; Wildlife organisations support parliamentary ban on captive lion breeding – The Citizen

Wildlife organisations support parliamentary ban on captive lion breeding

Lenci the lion, with a severe eye infection, became the face of a mission to rescue animals at the Safari Park Zoo in Fier, Albania. Picture: Four Paws

Lenci the lion, with a severe eye infection, became the face of a mission to rescue animals at the Safari Park Zoo in Fier, Albania. Picture: Four Paws

The use of lion parts in commercial trade is one of the major emerging threats to wild lions and could facilitate illegal trade.

The Centre for Environmental Rights (CER) and the Endangered Wildlife Trust (EWT) have come out strongly in favour of a new parliamentary report that calls for a ban on captive lion breeding in the country.

Entitled Captive Lion Breeding for Hunting and Bone Trade in South Africa, the new report found that captive lion breeding held no conservation value. There was no evidence to support the flawed, minority-held argument that the captive-bred lion industry is “a well-regulated, manageable industry that contributes way more positively to South Africa than negatively”.

The report further asserts that the South African government should rethink its policy stance on the captive lion breeding industry, which runs the risk of making the country an “international pariah”.

The increase in the lion bone export quote from 800 in 2017 to 1500 in 2018 is “highly problematic”. There are also ethical, welfare, and brand concerns relating to the captive lion breeding and hunting industries, according to the report.

The use of lion parts in commercial trade is one of the major emerging threats to wild lions and could facilitate illegal trade. Furthermore, there is concern that export quotas were not based on scientific evidence and that the 2017 quota had not been adequately managed, resulting in more than 800 skeletons being exported.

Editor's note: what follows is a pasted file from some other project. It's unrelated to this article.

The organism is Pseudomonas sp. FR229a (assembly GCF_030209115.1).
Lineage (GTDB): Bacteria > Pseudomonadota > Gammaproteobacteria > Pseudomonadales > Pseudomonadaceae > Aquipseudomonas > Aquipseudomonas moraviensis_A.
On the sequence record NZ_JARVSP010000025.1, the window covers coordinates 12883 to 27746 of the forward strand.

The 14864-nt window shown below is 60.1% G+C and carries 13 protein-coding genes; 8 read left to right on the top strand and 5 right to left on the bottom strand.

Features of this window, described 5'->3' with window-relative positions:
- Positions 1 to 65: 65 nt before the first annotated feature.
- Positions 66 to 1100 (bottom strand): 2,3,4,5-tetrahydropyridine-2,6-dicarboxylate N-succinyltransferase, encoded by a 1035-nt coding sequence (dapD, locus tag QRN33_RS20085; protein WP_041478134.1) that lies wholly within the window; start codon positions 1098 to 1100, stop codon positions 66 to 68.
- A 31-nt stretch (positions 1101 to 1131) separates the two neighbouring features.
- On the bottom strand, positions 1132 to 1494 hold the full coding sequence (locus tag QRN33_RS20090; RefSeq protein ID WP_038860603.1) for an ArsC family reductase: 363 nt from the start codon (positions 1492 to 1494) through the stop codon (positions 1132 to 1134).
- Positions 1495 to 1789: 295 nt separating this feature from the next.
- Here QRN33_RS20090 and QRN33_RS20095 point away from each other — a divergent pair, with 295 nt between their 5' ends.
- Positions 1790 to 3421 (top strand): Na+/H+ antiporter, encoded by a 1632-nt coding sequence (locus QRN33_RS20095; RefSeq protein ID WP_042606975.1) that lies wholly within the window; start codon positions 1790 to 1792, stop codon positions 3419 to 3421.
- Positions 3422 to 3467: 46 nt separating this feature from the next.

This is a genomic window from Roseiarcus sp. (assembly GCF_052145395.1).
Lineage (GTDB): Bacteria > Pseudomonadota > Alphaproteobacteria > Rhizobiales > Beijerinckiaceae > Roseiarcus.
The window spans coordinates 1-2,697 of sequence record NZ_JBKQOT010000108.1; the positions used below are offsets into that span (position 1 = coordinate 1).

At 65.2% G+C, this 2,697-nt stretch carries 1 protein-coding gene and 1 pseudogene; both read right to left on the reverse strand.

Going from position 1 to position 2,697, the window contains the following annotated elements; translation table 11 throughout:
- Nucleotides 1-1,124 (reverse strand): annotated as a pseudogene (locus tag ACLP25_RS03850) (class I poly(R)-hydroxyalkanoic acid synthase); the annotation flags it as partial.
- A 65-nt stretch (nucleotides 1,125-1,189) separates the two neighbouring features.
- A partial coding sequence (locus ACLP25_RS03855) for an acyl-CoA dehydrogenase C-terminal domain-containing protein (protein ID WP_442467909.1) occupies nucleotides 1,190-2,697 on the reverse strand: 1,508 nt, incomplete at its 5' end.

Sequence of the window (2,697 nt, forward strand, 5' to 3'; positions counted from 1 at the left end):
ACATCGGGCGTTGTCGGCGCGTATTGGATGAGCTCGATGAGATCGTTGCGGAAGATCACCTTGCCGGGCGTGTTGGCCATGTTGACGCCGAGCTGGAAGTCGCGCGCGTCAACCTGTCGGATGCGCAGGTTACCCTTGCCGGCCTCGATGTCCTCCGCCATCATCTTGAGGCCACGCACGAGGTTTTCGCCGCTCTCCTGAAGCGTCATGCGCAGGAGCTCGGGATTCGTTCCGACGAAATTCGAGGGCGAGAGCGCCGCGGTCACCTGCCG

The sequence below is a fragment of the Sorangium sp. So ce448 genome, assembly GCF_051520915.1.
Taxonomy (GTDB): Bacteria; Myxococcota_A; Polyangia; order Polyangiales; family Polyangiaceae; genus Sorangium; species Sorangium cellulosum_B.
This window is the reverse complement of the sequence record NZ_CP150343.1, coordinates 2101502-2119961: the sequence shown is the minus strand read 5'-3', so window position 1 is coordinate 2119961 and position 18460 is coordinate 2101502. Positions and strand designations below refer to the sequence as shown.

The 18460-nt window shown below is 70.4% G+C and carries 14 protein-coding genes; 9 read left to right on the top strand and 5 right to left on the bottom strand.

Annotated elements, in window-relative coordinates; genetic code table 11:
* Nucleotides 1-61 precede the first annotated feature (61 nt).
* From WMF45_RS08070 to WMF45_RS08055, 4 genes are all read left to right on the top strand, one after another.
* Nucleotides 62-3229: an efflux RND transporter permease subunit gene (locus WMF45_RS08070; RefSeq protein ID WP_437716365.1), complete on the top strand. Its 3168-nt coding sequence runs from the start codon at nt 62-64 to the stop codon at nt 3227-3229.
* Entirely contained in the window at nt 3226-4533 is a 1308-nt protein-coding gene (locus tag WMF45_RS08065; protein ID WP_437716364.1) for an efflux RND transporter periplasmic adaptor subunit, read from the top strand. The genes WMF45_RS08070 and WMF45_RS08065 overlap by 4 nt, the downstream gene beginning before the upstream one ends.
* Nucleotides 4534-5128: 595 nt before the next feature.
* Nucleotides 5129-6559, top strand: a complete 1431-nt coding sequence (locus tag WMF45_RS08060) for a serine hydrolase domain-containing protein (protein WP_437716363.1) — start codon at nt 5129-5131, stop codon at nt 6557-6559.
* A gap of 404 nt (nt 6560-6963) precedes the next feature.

The 24-page report – adopted by the Parliamentary Portfolio Committee on Environmental Affairs (PCEA) during a special meeting on November 8 – followed a PCEA colloquium held on August 21 and 22. It was, reportedly, the longest and best-attended parliamentary colloquium held in recent years.

During the special meeting last week, the PCEA resolved that the department of environmental affairs (DEA) should urgently initiate a legislative and policy review of the captive lion breeding industry with a view to putting an end to this practice, and the minister of environmental affairs should report quarterly to the PECA on progress in this regard.

The PCEA further asserted that the DEA should conduct an audit of captive lion and cheetah breeding facilities to assess legislative compliance and that the DEA and the department of agriculture, forestry and fisheries (DAFF) should present a clear programme and timeframes to deal with welfare and health issues relating to captive-bred lions.

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